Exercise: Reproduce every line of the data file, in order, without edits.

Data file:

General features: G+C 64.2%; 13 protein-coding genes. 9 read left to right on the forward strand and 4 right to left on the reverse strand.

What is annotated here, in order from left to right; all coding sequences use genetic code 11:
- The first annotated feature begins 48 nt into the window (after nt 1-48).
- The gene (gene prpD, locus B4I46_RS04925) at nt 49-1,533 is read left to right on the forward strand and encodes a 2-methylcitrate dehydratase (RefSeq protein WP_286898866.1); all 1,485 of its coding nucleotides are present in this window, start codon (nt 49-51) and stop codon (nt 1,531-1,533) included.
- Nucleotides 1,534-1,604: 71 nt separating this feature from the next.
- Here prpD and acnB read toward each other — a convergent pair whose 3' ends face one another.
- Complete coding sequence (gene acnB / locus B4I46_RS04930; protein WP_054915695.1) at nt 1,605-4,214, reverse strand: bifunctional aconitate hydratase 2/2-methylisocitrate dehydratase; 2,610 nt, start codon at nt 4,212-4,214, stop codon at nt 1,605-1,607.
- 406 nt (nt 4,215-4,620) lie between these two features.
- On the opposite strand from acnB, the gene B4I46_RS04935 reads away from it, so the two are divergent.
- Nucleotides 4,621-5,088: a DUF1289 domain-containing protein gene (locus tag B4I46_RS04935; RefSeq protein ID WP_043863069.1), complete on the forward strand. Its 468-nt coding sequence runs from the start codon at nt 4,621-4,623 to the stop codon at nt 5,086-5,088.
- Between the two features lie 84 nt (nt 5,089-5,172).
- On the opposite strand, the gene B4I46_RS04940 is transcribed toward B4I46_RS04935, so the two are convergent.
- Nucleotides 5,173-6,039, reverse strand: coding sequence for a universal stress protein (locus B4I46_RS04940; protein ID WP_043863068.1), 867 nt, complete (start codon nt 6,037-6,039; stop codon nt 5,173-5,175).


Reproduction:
General features: G+C 64.2%; 13 protein-coding genes. 9 read left to right on the forward strand and 4 right to left on the reverse strand.

What is annotated here, in order from left to right; all coding sequences use genetic code 11:
- The first annotated feature begins 48 nt into the window (after nt 1-48).
- The gene (gene prpD, locus B4I46_RS04925) at nt 49-1,533 is read left to right on the forward strand and encodes a 2-methylcitrate dehydratase (RefSeq protein WP_286898866.1); all 1,485 of its coding nucleotides are present in this window, start codon (nt 49-51) and stop codon (nt 1,531-1,533) included.
- Nucleotides 1,534-1,604: 71 nt separating this feature from the next.
- Here prpD and acnB read toward each other — a convergent pair whose 3' ends face one another.
- Complete coding sequence (gene acnB / locus B4I46_RS04930; protein WP_054915695.1) at nt 1,605-4,214, reverse strand: bifunctional aconitate hydratase 2/2-methylisocitrate dehydratase; 2,610 nt, start codon at nt 4,212-4,214, stop codon at nt 1,605-1,607.
- 406 nt (nt 4,215-4,620) lie between these two features.
- On the opposite strand from acnB, the gene B4I46_RS04935 reads away from it, so the two are divergent.
- Nucleotides 4,621-5,088: a DUF1289 domain-containing protein gene (locus tag B4I46_RS04935; RefSeq protein ID WP_043863069.1), complete on the forward strand. Its 468-nt coding sequence runs from the start codon at nt 4,621-4,623 to the stop codon at nt 5,086-5,088.
- Between the two features lie 84 nt (nt 5,089-5,172).
- On the opposite strand, the gene B4I46_RS04940 is transcribed toward B4I46_RS04935, so the two are convergent.
- Nucleotides 5,173-6,039, reverse strand: coding sequence for a universal stress protein (locus B4I46_RS04940; protein ID WP_043863068.1), 867 nt, complete (start codon nt 6,037-6,039; stop codon nt 5,173-5,175).